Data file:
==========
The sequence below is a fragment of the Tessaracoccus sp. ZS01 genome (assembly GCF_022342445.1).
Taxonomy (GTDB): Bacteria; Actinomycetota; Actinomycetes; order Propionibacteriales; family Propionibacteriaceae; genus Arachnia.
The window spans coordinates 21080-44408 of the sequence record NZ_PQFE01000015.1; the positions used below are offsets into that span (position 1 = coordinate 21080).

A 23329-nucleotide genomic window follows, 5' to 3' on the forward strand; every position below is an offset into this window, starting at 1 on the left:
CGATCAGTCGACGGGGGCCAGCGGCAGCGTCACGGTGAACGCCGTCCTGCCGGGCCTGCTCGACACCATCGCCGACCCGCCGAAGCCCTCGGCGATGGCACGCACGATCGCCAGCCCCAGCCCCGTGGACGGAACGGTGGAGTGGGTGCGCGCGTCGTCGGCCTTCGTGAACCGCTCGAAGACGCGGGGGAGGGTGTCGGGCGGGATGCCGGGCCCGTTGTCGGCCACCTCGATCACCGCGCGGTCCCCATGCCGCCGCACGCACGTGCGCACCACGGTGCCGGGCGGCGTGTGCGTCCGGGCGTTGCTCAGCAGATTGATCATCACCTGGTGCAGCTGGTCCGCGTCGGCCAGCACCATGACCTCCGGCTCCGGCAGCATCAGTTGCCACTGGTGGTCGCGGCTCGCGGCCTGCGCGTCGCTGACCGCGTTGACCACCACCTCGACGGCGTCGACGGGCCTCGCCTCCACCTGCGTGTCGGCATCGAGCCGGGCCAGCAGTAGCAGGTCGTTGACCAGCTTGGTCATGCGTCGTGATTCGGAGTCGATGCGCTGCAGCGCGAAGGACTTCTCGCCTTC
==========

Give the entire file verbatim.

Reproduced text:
The sequence below is a fragment of the Tessaracoccus sp. ZS01 genome (assembly GCF_022342445.1).
Taxonomy (GTDB): Bacteria; Actinomycetota; Actinomycetes; order Propionibacteriales; family Propionibacteriaceae; genus Arachnia.
The window spans coordinates 21080-44408 of the sequence record NZ_PQFE01000015.1; the positions used below are offsets into that span (position 1 = coordinate 21080).

A 23329-nucleotide genomic window follows, 5' to 3' on the forward strand; every position below is an offset into this window, starting at 1 on the left:
CGATCAGTCGACGGGGGCCAGCGGCAGCGTCACGGTGAACGCCGTCCTGCCGGGCCTGCTCGACACCATCGCCGACCCGCCGAAGCCCTCGGCGATGGCACGCACGATCGCCAGCCCCAGCCCCGTGGACGGAACGGTGGAGTGGGTGCGCGCGTCGTCGGCCTTCGTGAACCGCTCGAAGACGCGGGGGAGGGTGTCGGGCGGGATGCCGGGCCCGTTGTCGGCCACCTCGATCACCGCGCGGTCCCCATGCCGCCGCACGCACGTGCGCACCACGGTGCCGGGCGGCGTGTGCGTCCGGGCGTTGCTCAGCAGATTGATCATCACCTGGTGCAGCTGGTCCGCGTCGGCCAGCACCATGACCTCCGGCTCCGGCAGCATCAGTTGCCACTGGTGGTCGCGGCTCGCGGCCTGCGCGTCGCTGACCGCGTTGACCACCACCTCGACGGCGTCGACGGGCCTCGCCTCCACCTGCGTGTCGGCATCGAGCCGGGCCAGCAGTAGCAGGTCGTTGACCAGCTTGGTCATGCGTCGTGATTCGGAGTCGATGCGCTGCAGCGCGAAGGACTTCTCGCCTTC